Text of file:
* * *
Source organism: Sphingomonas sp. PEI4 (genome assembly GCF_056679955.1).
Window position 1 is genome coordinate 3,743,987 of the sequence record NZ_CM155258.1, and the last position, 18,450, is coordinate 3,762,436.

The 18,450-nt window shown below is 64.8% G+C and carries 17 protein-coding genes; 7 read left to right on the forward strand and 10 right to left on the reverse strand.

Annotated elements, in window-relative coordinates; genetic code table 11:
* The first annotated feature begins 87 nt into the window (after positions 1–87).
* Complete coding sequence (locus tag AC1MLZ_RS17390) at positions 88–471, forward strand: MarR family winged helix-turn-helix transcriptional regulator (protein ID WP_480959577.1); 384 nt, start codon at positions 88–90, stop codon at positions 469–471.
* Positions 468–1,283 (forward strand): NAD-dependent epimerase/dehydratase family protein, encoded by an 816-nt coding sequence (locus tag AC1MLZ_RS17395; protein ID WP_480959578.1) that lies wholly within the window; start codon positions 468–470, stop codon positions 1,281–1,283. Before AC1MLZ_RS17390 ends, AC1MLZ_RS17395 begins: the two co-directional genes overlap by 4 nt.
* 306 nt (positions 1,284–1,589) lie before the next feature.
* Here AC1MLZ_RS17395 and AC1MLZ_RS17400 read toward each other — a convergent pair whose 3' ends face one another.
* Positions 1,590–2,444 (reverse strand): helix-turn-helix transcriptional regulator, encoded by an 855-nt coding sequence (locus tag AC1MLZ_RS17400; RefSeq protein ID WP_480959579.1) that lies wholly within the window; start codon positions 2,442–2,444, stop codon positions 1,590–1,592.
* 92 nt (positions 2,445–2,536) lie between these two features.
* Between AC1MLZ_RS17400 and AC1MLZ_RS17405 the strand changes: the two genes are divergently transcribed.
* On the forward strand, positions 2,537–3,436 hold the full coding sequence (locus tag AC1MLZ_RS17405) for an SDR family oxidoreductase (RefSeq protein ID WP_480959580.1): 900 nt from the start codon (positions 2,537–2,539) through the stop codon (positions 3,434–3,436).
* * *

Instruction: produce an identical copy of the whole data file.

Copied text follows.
Source organism: Sphingomonas sp. PEI4 (genome assembly GCF_056679955.1).
Window position 1 is genome coordinate 3,743,987 of the sequence record NZ_CM155258.1, and the last position, 18,450, is coordinate 3,762,436.

The 18,450-nt window shown below is 64.8% G+C and carries 17 protein-coding genes; 7 read left to right on the forward strand and 10 right to left on the reverse strand.

Annotated elements, in window-relative coordinates; genetic code table 11:
* The first annotated feature begins 87 nt into the window (after positions 1–87).
* Complete coding sequence (locus tag AC1MLZ_RS17390) at positions 88–471, forward strand: MarR family winged helix-turn-helix transcriptional regulator (protein ID WP_480959577.1); 384 nt, start codon at positions 88–90, stop codon at positions 469–471.
* Positions 468–1,283 (forward strand): NAD-dependent epimerase/dehydratase family protein, encoded by an 816-nt coding sequence (locus tag AC1MLZ_RS17395; protein ID WP_480959578.1) that lies wholly within the window; start codon positions 468–470, stop codon positions 1,281–1,283. Before AC1MLZ_RS17390 ends, AC1MLZ_RS17395 begins: the two co-directional genes overlap by 4 nt.
* 306 nt (positions 1,284–1,589) lie before the next feature.
* Here AC1MLZ_RS17395 and AC1MLZ_RS17400 read toward each other — a convergent pair whose 3' ends face one another.
* Positions 1,590–2,444 (reverse strand): helix-turn-helix transcriptional regulator, encoded by an 855-nt coding sequence (locus tag AC1MLZ_RS17400; RefSeq protein ID WP_480959579.1) that lies wholly within the window; start codon positions 2,442–2,444, stop codon positions 1,590–1,592.
* 92 nt (positions 2,445–2,536) lie between these two features.
* Between AC1MLZ_RS17400 and AC1MLZ_RS17405 the strand changes: the two genes are divergently transcribed.
* On the forward strand, positions 2,537–3,436 hold the full coding sequence (locus tag AC1MLZ_RS17405) for an SDR family oxidoreductase (RefSeq protein ID WP_480959580.1): 900 nt from the start codon (positions 2,537–2,539) through the stop codon (positions 3,434–3,436).